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Re: proposal for text layout with positioned glyphs, anchoring and bidirectionality

From: John Daggett <jdaggett@mozilla.com>
Date: Tue, 21 Jun 2011 19:37:14 -0700 (PDT)
To: Cameron McCormack <cam@mcc.id.au>
Cc: www-svg@w3.org
Message-ID: <1250042290.295931.1308710234685.JavaMail.root@zimbra1.shared.sjc1.mozilla.com>
Cameron McCormack wrote:

> SVG text with positioned glyphs, anchoring and bidirectionality is
> greatly non-interoperable and somewhat underspecified.  We have
> discussed some aspects of this in a couple of threads on the WG mailing
> list over the last week or so:
> 
>   http://lists.w3.org/Archives/Public/public-svg-wg/2011AprJun/0062.html
>   http://lists.w3.org/Archives/Public/public-svg-wg/2011AprJun/0082.html
> 
> I want to make a proposal for defining text layout behaviour in these
> cases.  Comments and suggestions (particularly any suggested
> simplifications) are welcome.
> 
>   http://www.w3.org/Graphics/SVG/WG/wiki/Proposals/Text_layout

I think there's a fundamental problem with this feature and the way it
was originally designed. It really should have been veto'd long ago
because there's no way to make this work correctly for complex scripts
and it's based on the naive model of text layout where all characters
map to a single glyph and are placed sequentially along a run of
text.

The key problem is that you're attempting to map *glyph* advances to a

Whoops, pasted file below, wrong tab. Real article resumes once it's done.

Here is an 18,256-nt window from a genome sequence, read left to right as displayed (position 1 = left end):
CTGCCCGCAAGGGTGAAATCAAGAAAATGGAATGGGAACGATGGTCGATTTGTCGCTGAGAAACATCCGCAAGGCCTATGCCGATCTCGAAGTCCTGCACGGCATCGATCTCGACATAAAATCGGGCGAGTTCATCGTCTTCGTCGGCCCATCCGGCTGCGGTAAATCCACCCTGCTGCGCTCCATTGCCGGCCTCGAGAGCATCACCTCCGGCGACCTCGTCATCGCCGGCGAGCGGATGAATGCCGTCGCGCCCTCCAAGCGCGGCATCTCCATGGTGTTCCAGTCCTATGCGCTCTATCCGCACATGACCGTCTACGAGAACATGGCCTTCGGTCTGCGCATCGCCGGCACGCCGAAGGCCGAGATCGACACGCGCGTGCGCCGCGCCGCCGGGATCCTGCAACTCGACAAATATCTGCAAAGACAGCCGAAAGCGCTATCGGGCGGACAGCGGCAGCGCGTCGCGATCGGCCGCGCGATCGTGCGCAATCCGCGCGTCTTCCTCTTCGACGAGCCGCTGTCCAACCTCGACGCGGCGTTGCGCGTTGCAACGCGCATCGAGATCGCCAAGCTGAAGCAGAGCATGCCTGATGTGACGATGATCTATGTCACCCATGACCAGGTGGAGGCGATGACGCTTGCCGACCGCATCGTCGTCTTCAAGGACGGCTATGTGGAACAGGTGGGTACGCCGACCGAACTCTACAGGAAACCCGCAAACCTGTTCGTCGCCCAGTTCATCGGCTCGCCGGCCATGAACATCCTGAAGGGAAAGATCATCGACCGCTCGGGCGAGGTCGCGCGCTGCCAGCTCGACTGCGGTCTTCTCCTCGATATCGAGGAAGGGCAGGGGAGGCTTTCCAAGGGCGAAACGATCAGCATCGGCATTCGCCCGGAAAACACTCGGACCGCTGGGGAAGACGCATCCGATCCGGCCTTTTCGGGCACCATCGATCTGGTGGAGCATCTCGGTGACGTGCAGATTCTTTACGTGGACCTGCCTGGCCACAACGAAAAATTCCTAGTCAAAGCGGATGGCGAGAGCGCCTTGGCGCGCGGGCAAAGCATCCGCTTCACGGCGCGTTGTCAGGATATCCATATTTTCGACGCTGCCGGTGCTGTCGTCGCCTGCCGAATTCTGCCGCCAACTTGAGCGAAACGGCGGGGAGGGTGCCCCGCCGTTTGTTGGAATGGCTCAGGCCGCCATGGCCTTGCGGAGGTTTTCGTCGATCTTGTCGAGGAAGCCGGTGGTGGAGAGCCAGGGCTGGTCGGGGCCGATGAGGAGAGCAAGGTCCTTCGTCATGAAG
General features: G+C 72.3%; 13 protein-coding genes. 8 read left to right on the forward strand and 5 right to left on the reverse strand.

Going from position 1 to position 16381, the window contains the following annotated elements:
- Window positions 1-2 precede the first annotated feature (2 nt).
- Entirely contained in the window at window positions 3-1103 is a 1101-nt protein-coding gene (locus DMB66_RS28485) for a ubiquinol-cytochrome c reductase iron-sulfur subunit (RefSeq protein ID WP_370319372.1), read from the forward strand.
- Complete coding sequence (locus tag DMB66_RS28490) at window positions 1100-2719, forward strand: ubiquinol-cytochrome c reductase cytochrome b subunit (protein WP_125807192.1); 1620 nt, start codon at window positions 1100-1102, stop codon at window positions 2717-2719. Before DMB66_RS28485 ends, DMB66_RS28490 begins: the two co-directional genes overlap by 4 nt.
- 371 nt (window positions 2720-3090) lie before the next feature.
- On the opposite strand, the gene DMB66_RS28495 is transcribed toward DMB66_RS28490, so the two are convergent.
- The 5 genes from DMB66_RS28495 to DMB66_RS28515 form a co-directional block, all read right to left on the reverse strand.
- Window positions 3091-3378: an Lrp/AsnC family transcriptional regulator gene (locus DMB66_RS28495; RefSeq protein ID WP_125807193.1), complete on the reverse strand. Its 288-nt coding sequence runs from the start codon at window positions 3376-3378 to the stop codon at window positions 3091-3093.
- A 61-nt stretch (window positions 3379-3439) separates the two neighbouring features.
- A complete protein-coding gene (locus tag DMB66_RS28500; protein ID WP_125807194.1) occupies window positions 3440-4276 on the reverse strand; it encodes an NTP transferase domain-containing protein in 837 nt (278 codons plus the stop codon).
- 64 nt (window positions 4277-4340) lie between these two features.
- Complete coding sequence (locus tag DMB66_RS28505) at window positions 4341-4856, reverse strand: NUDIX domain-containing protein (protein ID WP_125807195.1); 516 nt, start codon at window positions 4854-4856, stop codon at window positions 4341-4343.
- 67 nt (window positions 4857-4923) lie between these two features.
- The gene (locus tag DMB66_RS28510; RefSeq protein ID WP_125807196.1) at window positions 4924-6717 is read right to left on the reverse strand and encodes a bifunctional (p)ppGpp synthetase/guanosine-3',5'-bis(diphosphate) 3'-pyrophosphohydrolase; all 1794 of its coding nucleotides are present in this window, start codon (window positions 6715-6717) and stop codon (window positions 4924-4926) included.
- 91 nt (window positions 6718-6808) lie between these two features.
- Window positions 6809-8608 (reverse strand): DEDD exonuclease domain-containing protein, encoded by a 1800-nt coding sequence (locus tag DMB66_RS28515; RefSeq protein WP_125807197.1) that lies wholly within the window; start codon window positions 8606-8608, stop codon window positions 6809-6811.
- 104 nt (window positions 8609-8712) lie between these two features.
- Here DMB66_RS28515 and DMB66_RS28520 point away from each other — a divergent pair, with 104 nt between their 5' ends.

string of *characters*. Text layout typically involves taking a string
of characters and turning it into an array of glyphs with associated
positions (i.e. *both* x and y advances).  For characters in the ASCII
range, where there's generally a one-to-one correspondance between
glyph and character but once you include support for complex scripts
(e.g. Arabic, Devanagari, Thai) that is no longer true. Likewise, base
characters with combining characters produce similar problems. 
Consider the case of 'A' followed by combining-ring (U+030A).  A
layout engine might resolve this to two glyphs, one for the 'A' and
one for the ring, or it might produce a single glyph if the font only
contains glyphs for precomposed codepoints. Which one it chooses will
be dependent on the font used.  Ligatures and any sort of contextual
alternates (see CSS3 Fonts for more details) present similar problems,
whether the layout engine uses a single glyph or multiple glyphs is
based on the combination of CSS attributes and available font features.

So I would say any feature in SVG like this needs to refer to
clusters, not glyphs, at a minimum.  I would actually suggest not
trying to "solve" the internationalization problems with this feature
since they are basically intractable given the model used.  If the SVG
group doesn't want to deprecate this feature, then I'd say it would be
best to put a warning note that this feature will break in the
presence of complex layout, rather than trying to define it in a way
that overrides the results of complex layout.  The latter is hard and
in the end, probably a fruitless effort.

Regards,

John Daggett
Mozilla Japan
Received on Wednesday, 22 June 2011 02:37:43 GMT

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